War of the Rebellion: Serial 006 Page 0212 Chapter XV. COASTS OF S. C., AND MIDDLE AND EAST FLA.

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assistance, possibly, of the Army, that will have obtained possession of Point Pleasant in the mean while. When the city is thus reduced the country around will probably abandoned, and a base thus formed for further offensive operations.

Send. In operating by Stono Inlet and Stono River, getting possession of James Island, and shelling the city from the northern side of the island, leading Sumter and Moultrie intact, to fall of themselves.

The difficulty in operating on this line consists in the preparations the enemy have made on Stono River for the defense of James Island. So far as I have been able to learn they consist of two forts near or at the month-one near its junction Wappoo Creek and one at Guerin's Ferry. Several vessels, too have been sunk in the river at points not yet ascertained. Not that the channels entering Charleston Harbor have been blocked up by stone vessels (except Maffitt's Channel, the shoalest) the first plan seems impracticable-at least until nature opens a new channel, which time alone can determine. The operation will probably have to be confined to the sound plan, assisted, probably, by a demonstration by way of Bull's Bay; and if a landing can be effected on fast not far from the mouth of the Stono, after the taking of the forts near the mouth, a victorious battle fought on James Island will enable us to plant siege batteries in a position for the effectual shelling of Charleston. At a rough estimate I should consider the means necessary to be 20,000 infantry, 1,000 cavalry, two light batteries, thirty siege pieces, with a sufficiency of 8 and 10 mortars. Two or three pontoon bridges also would be necessary for operation about the Stono and James Island.

It the railroad to the north is to be so cut as to open that side to demonstration from the north. I would diminish the assailing force at least one-third.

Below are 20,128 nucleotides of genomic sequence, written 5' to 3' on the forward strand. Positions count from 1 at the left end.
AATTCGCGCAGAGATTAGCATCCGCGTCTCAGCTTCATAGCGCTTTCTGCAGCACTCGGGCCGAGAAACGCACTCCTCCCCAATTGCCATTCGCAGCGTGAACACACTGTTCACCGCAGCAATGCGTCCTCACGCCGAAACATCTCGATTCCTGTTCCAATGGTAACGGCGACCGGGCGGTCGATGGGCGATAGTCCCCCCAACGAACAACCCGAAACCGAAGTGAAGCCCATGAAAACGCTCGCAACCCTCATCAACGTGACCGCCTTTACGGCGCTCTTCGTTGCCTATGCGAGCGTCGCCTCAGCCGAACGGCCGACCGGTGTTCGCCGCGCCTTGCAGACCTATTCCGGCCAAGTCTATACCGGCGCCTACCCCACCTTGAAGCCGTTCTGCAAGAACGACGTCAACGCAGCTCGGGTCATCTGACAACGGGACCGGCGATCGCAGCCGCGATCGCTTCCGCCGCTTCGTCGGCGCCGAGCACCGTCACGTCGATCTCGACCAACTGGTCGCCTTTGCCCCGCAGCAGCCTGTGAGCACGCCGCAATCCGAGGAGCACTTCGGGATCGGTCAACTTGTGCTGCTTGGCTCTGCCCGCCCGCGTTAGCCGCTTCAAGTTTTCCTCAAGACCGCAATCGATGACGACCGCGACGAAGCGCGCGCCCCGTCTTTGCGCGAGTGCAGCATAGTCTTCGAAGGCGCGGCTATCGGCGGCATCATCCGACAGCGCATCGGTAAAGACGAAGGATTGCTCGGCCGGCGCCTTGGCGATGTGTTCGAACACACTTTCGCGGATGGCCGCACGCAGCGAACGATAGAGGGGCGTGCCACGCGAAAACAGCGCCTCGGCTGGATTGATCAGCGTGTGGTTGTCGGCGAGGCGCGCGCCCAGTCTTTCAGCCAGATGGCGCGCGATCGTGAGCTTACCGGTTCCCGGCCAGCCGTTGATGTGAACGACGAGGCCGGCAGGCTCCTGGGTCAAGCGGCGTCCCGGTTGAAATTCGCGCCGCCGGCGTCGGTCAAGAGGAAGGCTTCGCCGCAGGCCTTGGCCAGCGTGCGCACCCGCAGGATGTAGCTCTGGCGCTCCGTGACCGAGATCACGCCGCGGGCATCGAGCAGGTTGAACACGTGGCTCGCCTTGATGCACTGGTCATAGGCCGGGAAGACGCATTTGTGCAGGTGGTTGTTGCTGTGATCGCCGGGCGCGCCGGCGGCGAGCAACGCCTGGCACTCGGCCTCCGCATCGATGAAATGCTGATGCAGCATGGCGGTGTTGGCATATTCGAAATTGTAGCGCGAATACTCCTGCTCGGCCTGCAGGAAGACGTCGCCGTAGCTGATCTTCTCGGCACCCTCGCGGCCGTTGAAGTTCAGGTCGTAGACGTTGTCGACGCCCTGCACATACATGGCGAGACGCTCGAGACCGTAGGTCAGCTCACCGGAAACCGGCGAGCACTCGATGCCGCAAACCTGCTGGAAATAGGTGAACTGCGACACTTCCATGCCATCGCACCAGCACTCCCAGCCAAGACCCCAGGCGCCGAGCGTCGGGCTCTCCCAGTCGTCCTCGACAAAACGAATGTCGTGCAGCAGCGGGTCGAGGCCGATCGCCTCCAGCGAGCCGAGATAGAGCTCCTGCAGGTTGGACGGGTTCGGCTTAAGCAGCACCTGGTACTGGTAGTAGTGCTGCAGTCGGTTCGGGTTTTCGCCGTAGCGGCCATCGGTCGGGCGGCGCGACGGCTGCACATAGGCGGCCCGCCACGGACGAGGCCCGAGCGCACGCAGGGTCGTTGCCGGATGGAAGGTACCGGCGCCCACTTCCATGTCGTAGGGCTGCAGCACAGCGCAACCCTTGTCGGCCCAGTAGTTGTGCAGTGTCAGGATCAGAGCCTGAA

I inclose the views of Captain Gillmore, to which I have agreed in most points.

Very truly, yours,


P. S.-I am still waiting to hear from you it the way or re-enforcements. I really do not consider it prudent to made a grand attack on the main without cavalry. The enemy has a plenty of it. Would prefer vastly my general plan carried out, as expressed in official letter of the 14th instant, but, to quiet the publish mind, which is getting furious, would make a dash on the railroad at once if I had cavalry to assist me and boats enough.



Hilton Head, S. C., December 25, 1861.

Brigadier General THOMAS W, SHERMAN,

Commanding Expeditionary Corps, Hilton Head, S. C.:

SIR: In response to you verbal directions to me I have the honor to submit a plan, or rather the promotion features of a plan, for obtaining possession of the city of Charleston, S. C.

There project for attaining this object naturally suggest themselves for our examination, viz:

1st. By way of Morris and Sullivan's Islands, involving the reduction of Forts Sumter and Moultrie, Johnston, and Castle Pickney, and the subsequent bombardment of the city. The fall of Forts Sumter and Moultrie would insure the success of this project the Navy could co operate with us afterwards.